Workshop Exercise - Inventories, credentials and ad hoc commands

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Table of Contents

Objective

Explore and understand the lab environment. This exercise will cover

Guide

Examine an Inventory

The first thing we need is an inventory of your managed hosts. This is the equivalent of an inventory file in Ansible Engine. There is a lot more to it (like dynamic inventories) but let’s start with the basics.

There will be one inventory, the Workshop Inventory. Click the Workshop Inventory then click the Hosts button

The inventory information at ~/lab_inventory/hosts was pre-loaded into the Ansible Automation controller Inventory as part of the provisioning process.

$ cat ~/lab_inventory/hosts
[web]
node1 ansible_host=22.33.44.55
node2 ansible_host=33.44.55.66
node3 ansible_host=44.55.66.77

[control]
ansible ansible_host=11.22.33.44

Warning

In your inventory the IP addresses will be different.

Examine Machine Credentials

Now we will examine the credentials to access our managed hosts from Automation controller. As part of the provisioning process for this Ansible Workshop the Workshop Credential has already been setup.

In the Resources menu choose Credentials. Now click on the Workshop Credential.

Note the following information:

Parameter Value
Credential Type Machine- Machine credentials define ssh and user-level privilege escalation access for playbooks. They are used when submitting jobs to run playbooks on a remote host.
Username ec2-user which matches our command-line Ansible inventory username for the other Linux nodes
SSH Private Key Encrypted - take note that you can't actually examine the SSH private key once someone hands it over to Ansible Automation controller

Run Ad Hoc commands

It is possible to run run ad hoc commands from Ansible Automation controller as well.

Within the Details window, select Module ping and click Next.

Within the Execution Environment window, select Default execution environment and click Next.

Within the Machine Credential window, select Workshop Credentials and click Launch.

Tip

The output of the results is displayed once the command has completed.


The simple ping module doesn’t need options. For other modules you need to supply the command to run as an argument. Try the command module to find the userid of the executing user using an ad hoc command.

Within the Details window, select Module command, in Arguments type id and click Next.

Within the Execution Environment window, select Default execution environment and click Next.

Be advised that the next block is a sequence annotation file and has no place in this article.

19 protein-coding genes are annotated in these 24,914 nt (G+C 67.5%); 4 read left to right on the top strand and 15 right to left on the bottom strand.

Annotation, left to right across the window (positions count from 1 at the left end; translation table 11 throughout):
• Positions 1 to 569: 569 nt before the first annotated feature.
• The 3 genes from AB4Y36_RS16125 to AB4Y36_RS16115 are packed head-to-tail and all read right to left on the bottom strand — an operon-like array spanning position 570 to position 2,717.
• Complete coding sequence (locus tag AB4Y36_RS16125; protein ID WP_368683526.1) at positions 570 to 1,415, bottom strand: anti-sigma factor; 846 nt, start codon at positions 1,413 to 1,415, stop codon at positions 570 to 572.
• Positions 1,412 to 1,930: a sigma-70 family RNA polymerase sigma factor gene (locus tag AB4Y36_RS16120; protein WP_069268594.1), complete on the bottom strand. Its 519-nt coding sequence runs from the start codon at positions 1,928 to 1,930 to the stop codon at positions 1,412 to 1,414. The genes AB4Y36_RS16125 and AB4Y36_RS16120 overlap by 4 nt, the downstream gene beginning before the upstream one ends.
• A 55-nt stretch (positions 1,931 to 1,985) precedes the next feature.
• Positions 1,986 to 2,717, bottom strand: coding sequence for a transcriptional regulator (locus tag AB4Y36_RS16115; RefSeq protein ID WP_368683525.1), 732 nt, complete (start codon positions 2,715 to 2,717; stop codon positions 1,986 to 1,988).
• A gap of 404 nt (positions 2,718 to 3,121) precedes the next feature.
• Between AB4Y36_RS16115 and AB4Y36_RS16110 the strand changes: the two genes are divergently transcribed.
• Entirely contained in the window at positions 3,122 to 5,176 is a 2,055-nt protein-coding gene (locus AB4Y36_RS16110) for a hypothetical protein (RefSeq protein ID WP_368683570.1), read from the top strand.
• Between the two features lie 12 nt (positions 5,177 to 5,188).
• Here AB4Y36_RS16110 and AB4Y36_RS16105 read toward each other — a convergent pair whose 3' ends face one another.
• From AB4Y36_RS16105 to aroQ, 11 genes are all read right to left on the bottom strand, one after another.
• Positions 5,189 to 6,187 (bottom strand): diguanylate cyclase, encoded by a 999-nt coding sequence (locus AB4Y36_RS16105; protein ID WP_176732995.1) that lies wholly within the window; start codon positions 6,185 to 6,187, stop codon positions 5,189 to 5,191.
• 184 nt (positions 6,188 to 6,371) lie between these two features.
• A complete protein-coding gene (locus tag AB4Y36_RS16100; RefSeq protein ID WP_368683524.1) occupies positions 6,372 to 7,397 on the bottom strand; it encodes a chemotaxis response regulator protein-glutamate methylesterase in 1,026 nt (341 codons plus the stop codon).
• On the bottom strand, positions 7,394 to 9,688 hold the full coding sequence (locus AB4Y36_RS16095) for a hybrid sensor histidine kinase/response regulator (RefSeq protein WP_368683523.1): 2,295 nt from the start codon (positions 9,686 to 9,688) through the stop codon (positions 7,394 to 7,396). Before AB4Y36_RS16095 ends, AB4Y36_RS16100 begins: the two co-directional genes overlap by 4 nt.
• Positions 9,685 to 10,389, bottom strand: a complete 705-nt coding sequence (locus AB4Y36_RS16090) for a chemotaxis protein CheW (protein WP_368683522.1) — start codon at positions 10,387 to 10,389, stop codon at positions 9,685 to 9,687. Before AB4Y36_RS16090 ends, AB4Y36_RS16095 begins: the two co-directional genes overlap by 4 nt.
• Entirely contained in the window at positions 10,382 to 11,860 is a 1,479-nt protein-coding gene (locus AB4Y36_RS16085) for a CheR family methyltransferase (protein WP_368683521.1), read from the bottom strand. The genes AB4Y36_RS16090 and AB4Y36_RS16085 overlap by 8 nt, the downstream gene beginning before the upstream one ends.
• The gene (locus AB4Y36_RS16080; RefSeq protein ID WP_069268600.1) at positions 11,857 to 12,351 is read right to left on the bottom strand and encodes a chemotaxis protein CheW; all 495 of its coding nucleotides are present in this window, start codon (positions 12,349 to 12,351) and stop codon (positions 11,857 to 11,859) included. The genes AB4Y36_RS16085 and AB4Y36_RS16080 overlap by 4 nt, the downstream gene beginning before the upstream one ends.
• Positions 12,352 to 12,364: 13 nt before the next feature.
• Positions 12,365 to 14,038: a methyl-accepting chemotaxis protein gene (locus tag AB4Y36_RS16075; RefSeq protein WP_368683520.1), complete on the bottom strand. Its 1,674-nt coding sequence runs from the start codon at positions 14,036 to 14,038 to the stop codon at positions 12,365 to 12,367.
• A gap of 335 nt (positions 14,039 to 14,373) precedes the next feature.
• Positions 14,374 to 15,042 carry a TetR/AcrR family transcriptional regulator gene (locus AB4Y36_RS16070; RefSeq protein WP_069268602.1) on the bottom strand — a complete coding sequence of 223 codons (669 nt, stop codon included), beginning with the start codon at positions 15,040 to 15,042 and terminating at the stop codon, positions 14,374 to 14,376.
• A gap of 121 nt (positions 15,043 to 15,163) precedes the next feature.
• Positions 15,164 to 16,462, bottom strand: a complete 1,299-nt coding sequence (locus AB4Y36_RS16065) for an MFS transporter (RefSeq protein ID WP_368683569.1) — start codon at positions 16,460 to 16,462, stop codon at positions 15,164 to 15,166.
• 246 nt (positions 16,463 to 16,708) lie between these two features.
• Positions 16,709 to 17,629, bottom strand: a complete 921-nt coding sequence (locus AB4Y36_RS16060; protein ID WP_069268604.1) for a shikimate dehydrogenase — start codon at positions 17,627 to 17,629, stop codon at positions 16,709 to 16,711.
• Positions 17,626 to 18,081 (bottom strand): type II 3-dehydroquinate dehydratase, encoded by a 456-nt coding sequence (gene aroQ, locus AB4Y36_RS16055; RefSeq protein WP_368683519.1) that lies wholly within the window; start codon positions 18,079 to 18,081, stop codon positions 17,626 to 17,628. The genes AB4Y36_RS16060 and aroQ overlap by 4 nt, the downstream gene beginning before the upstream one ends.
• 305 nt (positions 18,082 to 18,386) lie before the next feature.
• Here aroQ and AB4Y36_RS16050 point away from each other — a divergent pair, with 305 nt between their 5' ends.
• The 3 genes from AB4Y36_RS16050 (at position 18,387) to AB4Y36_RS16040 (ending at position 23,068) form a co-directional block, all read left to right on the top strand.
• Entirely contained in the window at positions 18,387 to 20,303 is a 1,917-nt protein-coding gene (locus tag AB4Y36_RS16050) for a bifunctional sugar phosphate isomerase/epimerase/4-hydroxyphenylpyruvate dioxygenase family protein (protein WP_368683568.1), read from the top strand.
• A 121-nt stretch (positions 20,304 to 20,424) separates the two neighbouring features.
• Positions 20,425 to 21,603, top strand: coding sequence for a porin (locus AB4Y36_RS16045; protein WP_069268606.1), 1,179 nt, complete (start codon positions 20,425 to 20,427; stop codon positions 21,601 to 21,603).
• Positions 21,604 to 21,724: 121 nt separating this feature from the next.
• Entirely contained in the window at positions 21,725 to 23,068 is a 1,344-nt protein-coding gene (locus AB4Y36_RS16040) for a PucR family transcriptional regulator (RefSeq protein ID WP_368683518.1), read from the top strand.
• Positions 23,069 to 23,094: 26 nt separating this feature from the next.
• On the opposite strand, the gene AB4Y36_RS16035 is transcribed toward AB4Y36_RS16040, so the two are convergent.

Within the Machine Credential window, select Workshop Credentials and click Launch.

Tip

After choosing the module to run, Ansible Automation Controller will provide a link to the docs page for the module when clicking the question mark next to “Arguments”. This is handy, give it a try.


How about trying to get some secret information from the system? Try to print out /etc/shadow.

Within the Details window, select Module command, in Arguments type cat /etc/shadow and click Next.

Within the Execution Environment window, select Default execution environment and click Next.

Within the Machine Credential window, select Workshop Credentials and click Launch.

Warning

Expect an error!

Oops, the last one didn’t went well, all red.

Re-run the last ad hoc command but this time check the checkbox labeled Enable privilege escalation.

As you see, this time it worked. For tasks that have to run as root you need to escalate the privileges. This is the same as the become: yes used in your Ansible Playbooks.

Challenge Lab: Ad Hoc Commands

Okay, a small challenge: Run an ad hoc to make sure the package “tmux” is installed on all hosts. If unsure, consult the documentation either via the web UI as shown above or by running [ansible@controller ~]$ ansible-doc yum on your Automation controller control host.

Warning

Solution below!

Within the Details window, select Module yum, in Arguments type name=tmux, check Enable privilege escalation and click Next.

Within the Execution Environment window, select Default execution environment and click Next.

Within the Machine Credential window, select Workshop Credentials and click Launch.

Tip

Notice how the package was instaled via the “CHANGED” output. If you run the ad hoc command a second time, the output will mention “SUCCESS” and inform you via the message parameter that there is nothing to do.


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